Yale PRFDHR Presents: "Growing up Under Forced Displacement: Evidence from Bangladesh and Jordan"
Cumulative trauma due to displacement and exposure to violence can lead to long-run impacts on mental health, with consequences for human capital accumulation. This may be particularly true for adolescents given that this is a time of intensified emotional distress and a critical period for development. Using mixed-methods longitudinal data from the Gender and Adolescence: Global Evidence (GAGE) study on over 6,000 refugee adolescents aged 10-17 and their local peers in Bangladesh and Jordan this research explores the challenges faced by adolescents growing up under forced displacement. Specifically, taking a gender lens, Professors Baird and Seager focus on risk and protective factors that shape the mental health and resilience of refugee adolescents. They investigate the role of past exposure to violence on mental health outcomes, and the potential mitigating role of parental support and access to informal education and other programming. They also investigate heterogeneity in these relationships by country, gender, and host vs. camp (in Jordan), and compare the trajectory of refugee adolescents to non-refugee adolescents in nearby communities. Finally, Professors Baird and Seager explore the added impact of COVID-19. Ultimately, this research aims to add to the evidence base on the lives of adolescent refugees in order to improve policy and programming that addresses their specific vulnerabilities.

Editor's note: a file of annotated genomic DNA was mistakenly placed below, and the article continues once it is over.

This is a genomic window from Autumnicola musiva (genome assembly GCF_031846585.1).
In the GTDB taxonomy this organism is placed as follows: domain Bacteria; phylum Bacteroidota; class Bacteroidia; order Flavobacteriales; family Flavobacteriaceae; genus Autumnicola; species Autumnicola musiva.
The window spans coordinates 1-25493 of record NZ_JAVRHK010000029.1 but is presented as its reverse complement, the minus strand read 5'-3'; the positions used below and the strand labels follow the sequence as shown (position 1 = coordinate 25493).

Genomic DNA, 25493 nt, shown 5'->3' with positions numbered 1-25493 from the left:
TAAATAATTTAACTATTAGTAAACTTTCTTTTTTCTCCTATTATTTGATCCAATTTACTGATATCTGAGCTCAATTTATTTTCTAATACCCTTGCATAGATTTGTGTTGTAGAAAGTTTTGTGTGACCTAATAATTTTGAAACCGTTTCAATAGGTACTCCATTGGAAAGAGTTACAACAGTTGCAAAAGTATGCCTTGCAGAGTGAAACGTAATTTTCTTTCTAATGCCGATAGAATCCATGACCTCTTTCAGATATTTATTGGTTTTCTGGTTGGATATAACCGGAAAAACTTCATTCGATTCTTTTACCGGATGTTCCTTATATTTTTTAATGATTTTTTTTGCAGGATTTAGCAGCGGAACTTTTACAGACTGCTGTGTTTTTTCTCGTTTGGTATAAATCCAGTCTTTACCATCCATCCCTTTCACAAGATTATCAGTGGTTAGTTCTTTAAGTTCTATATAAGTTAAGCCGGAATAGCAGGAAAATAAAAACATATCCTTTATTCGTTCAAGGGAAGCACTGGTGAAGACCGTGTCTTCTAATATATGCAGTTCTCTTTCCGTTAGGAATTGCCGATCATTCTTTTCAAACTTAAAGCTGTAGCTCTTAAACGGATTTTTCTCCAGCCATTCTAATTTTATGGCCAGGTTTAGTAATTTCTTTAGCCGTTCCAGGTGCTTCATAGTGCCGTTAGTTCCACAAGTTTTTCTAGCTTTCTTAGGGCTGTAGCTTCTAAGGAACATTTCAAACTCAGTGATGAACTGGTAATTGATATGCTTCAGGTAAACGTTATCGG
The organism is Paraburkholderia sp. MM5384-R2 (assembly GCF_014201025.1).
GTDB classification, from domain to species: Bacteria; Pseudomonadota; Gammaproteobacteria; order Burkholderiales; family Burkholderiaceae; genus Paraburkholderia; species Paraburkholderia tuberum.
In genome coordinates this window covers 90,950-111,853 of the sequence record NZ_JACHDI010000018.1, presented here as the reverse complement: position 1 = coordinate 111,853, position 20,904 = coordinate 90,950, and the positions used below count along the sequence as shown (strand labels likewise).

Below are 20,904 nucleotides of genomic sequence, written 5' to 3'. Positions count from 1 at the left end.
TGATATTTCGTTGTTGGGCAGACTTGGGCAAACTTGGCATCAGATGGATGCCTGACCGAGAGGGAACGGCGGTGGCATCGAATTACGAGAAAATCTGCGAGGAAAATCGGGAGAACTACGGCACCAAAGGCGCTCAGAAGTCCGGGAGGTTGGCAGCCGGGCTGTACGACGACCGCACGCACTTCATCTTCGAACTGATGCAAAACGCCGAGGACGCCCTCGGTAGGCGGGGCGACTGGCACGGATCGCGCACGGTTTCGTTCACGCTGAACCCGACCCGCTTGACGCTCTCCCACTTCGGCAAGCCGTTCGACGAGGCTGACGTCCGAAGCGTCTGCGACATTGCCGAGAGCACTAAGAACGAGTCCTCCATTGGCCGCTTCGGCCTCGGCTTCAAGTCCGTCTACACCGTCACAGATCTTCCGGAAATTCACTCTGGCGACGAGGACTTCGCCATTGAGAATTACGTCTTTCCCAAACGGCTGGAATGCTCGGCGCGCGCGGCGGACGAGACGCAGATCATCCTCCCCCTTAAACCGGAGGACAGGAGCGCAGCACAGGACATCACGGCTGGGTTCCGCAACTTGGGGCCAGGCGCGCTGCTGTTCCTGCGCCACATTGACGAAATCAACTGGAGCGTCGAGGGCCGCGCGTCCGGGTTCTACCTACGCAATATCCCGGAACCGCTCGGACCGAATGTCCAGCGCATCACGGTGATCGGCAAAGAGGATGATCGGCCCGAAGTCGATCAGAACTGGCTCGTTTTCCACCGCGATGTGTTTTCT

Department of Global Health at George Washington UniversitySarah BairdAssociate Professor of Global Health and Economics, Vice Chair and Program Director for the Global Health Program Design, Monitoring, and Evaluation MPH Program
Department of Global Health at George Washington UniversityJennifer SeagerAssistant Professor of Global Health and Economics